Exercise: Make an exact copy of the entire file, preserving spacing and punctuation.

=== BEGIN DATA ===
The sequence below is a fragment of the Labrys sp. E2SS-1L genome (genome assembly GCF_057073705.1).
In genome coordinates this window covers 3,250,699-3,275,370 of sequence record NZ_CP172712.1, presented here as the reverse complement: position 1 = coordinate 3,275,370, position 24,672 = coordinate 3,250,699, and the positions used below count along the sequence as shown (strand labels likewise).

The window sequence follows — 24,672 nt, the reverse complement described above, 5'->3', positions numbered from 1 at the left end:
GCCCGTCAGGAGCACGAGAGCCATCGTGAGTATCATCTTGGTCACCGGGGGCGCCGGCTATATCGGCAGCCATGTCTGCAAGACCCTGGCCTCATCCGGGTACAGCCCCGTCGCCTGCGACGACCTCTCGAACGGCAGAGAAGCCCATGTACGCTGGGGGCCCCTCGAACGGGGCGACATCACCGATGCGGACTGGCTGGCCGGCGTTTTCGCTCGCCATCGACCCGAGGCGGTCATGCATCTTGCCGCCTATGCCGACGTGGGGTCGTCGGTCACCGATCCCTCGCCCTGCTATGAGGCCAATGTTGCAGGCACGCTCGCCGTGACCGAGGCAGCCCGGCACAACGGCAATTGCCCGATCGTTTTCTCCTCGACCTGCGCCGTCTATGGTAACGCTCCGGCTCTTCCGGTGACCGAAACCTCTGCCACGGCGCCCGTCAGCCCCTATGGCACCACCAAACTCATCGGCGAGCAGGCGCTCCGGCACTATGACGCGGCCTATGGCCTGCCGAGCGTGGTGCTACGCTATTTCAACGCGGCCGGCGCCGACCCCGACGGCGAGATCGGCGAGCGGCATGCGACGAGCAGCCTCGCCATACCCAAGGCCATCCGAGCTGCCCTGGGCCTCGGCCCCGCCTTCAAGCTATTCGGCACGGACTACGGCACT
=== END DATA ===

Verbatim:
The sequence below is a fragment of the Labrys sp. E2SS-1L genome (genome assembly GCF_057073705.1).
In genome coordinates this window covers 3,250,699-3,275,370 of sequence record NZ_CP172712.1, presented here as the reverse complement: position 1 = coordinate 3,275,370, position 24,672 = coordinate 3,250,699, and the positions used below count along the sequence as shown (strand labels likewise).

The window sequence follows — 24,672 nt, the reverse complement described above, 5'->3', positions numbered from 1 at the left end:
GCCCGTCAGGAGCACGAGAGCCATCGTGAGTATCATCTTGGTCACCGGGGGCGCCGGCTATATCGGCAGCCATGTCTGCAAGACCCTGGCCTCATCCGGGTACAGCCCCGTCGCCTGCGACGACCTCTCGAACGGCAGAGAAGCCCATGTACGCTGGGGGCCCCTCGAACGGGGCGACATCACCGATGCGGACTGGCTGGCCGGCGTTTTCGCTCGCCATCGACCCGAGGCGGTCATGCATCTTGCCGCCTATGCCGACGTGGGGTCGTCGGTCACCGATCCCTCGCCCTGCTATGAGGCCAATGTTGCAGGCACGCTCGCCGTGACCGAGGCAGCCCGGCACAACGGCAATTGCCCGATCGTTTTCTCCTCGACCTGCGCCGTCTATGGTAACGCTCCGGCTCTTCCGGTGACCGAAACCTCTGCCACGGCGCCCGTCAGCCCCTATGGCACCACCAAACTCATCGGCGAGCAGGCGCTCCGGCACTATGACGCGGCCTATGGCCTGCCGAGCGTGGTGCTACGCTATTTCAACGCGGCCGGCGCCGACCCCGACGGCGAGATCGGCGAGCGGCATGCGACGAGCAGCCTCGCCATACCCAAGGCCATCCGAGCTGCCCTGGGCCTCGGCCCCGCCTTCAAGCTATTCGGCACGGACTACGGCACT